Texts: Exodus 19:2-8; Psalm 100; Romans 5:1-8; Matthew 9:35-38
Francis of Assisi, who lived in Italy many centuries ago, may be best known today for his love of animals and creation -- and also well known for the beautiful prayer for peace sung superbly by one of our soloists this morning. I want to share with you a story about Francis that provides a telling insight into his pastoral heart as he acts out his deep love for Jesus Christ.
One day Francis visited a monastery, and, when he arrived, the monk in charge told him with much excitement that thieves had just come and run off with armloads of bread. Francis said, "I must go after them."
And he did. But when Francis caught up with them, he did not accuse them or disparage them. He invited them to come back to the monastery, telling them that they could find there plenty more to eat -- all the bread they could desire and even more.
The thieves of course were surprised. But they did return with Francis to the monastery, as the story goes. They learned from Francis what it means to have enough bread; they learned what it means to be at peace with God; that is, they learned about grace. They remained at the monastery, serving God.
The story sends me to the sixth chapter of John, where we hear Jesus say, "I am the bread of life. Whoever comes to me will never be hungry, and whoever believes in me will never be thirsty" (John 6:35). Jesus is grace given by God to the world. As Jesus shares his righteousness with those who believe in him, peace is made with God -- peace like no other.
Now let's go back even further, much further than the time of Francis of Assisi who lived in the thirteenth century. Let's go back to the exodus of the people led out of Egypt by Moses (See Exodus 19:2-8).
As the whole congregation of Israel gathers at the base of Mount Sinai, God offers peace and grace to the people through his covenant with them. God calls Moses to come to him for instructions about what to say to the people camped there by the mountain.
God says: Tell the people, "You know how I brought you here. You saw how I destroyed the Egyptians who were pursuing you. I lifted you to safety as if on eagles' wings and brought you to this place myself."
God says to Moses: "Now tell the people that if they keep my covenant and obey what I tell them to do, I will make them my treasured possession, my own people. I will make them a priestly kingdom and a holy nation. Go and tell the people everything I have said."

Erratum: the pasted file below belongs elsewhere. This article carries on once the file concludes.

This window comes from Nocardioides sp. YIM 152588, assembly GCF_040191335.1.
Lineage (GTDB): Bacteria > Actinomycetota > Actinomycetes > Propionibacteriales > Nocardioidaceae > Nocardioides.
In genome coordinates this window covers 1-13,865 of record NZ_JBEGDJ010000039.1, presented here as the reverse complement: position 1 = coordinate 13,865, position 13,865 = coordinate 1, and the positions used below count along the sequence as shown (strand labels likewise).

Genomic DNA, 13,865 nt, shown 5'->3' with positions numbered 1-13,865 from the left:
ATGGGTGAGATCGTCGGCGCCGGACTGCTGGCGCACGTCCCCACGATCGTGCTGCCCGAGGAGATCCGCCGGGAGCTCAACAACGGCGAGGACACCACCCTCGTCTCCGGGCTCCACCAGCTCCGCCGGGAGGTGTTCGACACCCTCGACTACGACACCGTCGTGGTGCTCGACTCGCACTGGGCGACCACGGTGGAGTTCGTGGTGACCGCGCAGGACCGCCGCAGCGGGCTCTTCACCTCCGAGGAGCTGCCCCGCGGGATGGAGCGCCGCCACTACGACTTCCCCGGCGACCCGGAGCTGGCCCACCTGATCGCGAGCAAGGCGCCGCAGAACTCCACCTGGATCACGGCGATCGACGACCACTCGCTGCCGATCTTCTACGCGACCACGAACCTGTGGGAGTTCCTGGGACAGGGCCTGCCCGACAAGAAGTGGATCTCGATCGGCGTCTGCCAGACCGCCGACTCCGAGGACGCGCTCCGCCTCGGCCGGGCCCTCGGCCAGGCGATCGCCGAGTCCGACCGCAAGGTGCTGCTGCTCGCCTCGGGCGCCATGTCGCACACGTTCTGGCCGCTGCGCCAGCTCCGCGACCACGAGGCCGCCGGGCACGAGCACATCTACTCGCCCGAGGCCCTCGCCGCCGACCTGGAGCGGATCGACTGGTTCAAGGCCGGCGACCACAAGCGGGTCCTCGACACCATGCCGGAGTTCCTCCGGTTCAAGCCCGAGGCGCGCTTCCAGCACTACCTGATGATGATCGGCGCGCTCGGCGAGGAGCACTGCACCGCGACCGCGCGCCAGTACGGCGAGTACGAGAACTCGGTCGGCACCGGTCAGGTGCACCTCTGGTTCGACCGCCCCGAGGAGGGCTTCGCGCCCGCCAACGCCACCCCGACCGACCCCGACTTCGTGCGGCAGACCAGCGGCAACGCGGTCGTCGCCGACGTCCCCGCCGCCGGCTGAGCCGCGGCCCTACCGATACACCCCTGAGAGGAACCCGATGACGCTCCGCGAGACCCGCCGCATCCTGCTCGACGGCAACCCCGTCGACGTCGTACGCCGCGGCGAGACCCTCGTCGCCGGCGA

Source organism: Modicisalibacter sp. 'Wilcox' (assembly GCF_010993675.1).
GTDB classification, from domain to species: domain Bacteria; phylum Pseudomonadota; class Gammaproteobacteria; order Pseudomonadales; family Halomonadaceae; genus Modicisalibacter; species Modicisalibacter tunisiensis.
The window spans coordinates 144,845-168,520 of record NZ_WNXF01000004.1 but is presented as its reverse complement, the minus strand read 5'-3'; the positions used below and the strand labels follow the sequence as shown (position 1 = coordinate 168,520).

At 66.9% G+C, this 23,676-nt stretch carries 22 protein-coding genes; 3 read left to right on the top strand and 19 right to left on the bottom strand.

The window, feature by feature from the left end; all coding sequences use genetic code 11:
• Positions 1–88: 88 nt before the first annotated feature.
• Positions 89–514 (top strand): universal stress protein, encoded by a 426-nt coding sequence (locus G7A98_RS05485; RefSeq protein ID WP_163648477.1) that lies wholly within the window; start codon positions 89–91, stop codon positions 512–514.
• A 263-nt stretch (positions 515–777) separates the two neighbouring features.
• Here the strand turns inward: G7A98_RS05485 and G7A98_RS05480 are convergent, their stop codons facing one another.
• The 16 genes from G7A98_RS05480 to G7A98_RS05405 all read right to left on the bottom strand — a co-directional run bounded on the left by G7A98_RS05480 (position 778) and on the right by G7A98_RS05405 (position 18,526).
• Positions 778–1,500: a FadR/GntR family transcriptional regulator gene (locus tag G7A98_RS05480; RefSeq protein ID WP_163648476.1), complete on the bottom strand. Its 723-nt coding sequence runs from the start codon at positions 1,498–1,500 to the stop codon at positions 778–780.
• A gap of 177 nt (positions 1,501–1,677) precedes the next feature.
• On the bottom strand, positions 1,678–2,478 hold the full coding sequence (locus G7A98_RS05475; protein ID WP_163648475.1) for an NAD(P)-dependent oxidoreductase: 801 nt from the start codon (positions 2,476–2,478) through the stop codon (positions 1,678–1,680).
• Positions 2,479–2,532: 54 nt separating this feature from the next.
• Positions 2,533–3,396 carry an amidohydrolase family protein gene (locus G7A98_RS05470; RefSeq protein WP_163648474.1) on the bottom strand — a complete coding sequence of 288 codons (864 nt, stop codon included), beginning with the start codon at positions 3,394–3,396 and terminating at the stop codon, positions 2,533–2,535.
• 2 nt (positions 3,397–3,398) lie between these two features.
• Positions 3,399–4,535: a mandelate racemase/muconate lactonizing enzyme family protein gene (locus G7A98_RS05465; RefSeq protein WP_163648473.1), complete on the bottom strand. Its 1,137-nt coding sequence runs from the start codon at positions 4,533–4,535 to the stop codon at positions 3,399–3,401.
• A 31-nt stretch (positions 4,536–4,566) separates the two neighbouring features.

Moses goes to the people, and indeed tells them everything God had said.
And the people answer as one, united in their resolve, saying, "Everything that the Lord has spoken we will do."
Of course we know the people struggle to keep the covenant with God. They struggle to obey the Lord. And they struggle for generations to be that priestly kingdom and holy nation.
And yet, God loved them still. God, even when infuriated by their behavior, kept calling them back. He forgave them. God from the beginning of Creation wanted and wants the people of the earth to live in shalom -- peace and wholeness, that is, the fullness of life without hunger and thirst, spiritual, physical, or emotional hunger or thirst.
God desires that for us right now, today, desires that we strive to be a holy people who look to Jesus Christ for our grace and as our guide.
Remember with me that God chose Israel so that all the rest of the world might see what it looks like to worship the one true God. God chose them to become a light to the rest of the world so that all people would flock to the mountain of the Lord seeking him and worshiping him.
In the same way, God sends the church today -- a light to the world to show what it means to live for the holy God who is Creator, Redeemer, and Life-Giving Breath of all people of the world.
God provided the people of Israel many laws and guiding creeds by which they were to live in his holy way. And those laws centered on love -- loving God and loving one another.
The story does not end with the stories of the Israelites struggling through generations to keep their covenant with God. The story continues centuries later as God reaches into the world again to speak his message of grace and peace.
This time, in God's perfect time, he sends his Son Jesus Christ into the world. Then the message of love, peace, and grace really has not changed so much but the messenger surely changed. And the resulting relationship between God and the world surely changed the world forever. God desired and desires love, mercy, joy, and peace for the people of the world -- shalom!
But God saw a glaring absence of shalom in the world when Jesus was born to show God's new way. Rome ruled in favor of the rich and powerful. The religious leaders of the Hebrew people had lost their way, making the laws, the rules, and the regulations more important than the compassionate care of the people, many of whom were helpless and sick and hungry and alone.